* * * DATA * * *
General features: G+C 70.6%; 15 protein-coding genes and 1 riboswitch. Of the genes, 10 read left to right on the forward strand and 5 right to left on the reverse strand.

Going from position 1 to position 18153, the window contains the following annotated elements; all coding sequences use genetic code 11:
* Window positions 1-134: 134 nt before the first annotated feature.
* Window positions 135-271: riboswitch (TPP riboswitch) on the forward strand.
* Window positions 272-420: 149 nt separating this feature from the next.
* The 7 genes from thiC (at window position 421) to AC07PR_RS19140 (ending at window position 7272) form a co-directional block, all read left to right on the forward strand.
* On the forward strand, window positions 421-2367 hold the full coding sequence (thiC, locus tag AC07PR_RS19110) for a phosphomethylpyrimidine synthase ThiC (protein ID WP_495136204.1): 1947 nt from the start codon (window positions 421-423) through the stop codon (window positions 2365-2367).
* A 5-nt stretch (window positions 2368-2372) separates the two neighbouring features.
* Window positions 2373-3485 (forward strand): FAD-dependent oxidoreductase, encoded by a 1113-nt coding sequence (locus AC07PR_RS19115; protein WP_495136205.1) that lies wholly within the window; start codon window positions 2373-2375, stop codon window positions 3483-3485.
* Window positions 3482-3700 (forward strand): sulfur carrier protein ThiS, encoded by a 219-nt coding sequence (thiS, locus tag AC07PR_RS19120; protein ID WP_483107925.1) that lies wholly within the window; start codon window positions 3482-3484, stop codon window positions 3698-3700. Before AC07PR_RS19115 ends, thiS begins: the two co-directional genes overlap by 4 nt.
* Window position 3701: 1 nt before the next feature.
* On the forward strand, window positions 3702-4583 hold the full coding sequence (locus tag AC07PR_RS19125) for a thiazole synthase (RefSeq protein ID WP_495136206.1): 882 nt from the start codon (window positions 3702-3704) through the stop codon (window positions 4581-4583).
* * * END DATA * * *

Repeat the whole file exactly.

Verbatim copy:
General features: G+C 70.6%; 15 protein-coding genes and 1 riboswitch. Of the genes, 10 read left to right on the forward strand and 5 right to left on the reverse strand.

Going from position 1 to position 18153, the window contains the following annotated elements; all coding sequences use genetic code 11:
* Window positions 1-134: 134 nt before the first annotated feature.
* Window positions 135-271: riboswitch (TPP riboswitch) on the forward strand.
* Window positions 272-420: 149 nt separating this feature from the next.
* The 7 genes from thiC (at window position 421) to AC07PR_RS19140 (ending at window position 7272) form a co-directional block, all read left to right on the forward strand.
* On the forward strand, window positions 421-2367 hold the full coding sequence (thiC, locus tag AC07PR_RS19110) for a phosphomethylpyrimidine synthase ThiC (protein ID WP_495136204.1): 1947 nt from the start codon (window positions 421-423) through the stop codon (window positions 2365-2367).
* A 5-nt stretch (window positions 2368-2372) separates the two neighbouring features.
* Window positions 2373-3485 (forward strand): FAD-dependent oxidoreductase, encoded by a 1113-nt coding sequence (locus AC07PR_RS19115; protein WP_495136205.1) that lies wholly within the window; start codon window positions 2373-2375, stop codon window positions 3483-3485.
* Window positions 3482-3700 (forward strand): sulfur carrier protein ThiS, encoded by a 219-nt coding sequence (thiS, locus tag AC07PR_RS19120; protein ID WP_483107925.1) that lies wholly within the window; start codon window positions 3482-3484, stop codon window positions 3698-3700. Before AC07PR_RS19115 ends, thiS begins: the two co-directional genes overlap by 4 nt.
* Window position 3701: 1 nt before the next feature.
* On the forward strand, window positions 3702-4583 hold the full coding sequence (locus tag AC07PR_RS19125) for a thiazole synthase (RefSeq protein ID WP_495136206.1): 882 nt from the start codon (window positions 3702-3704) through the stop codon (window positions 4581-4583).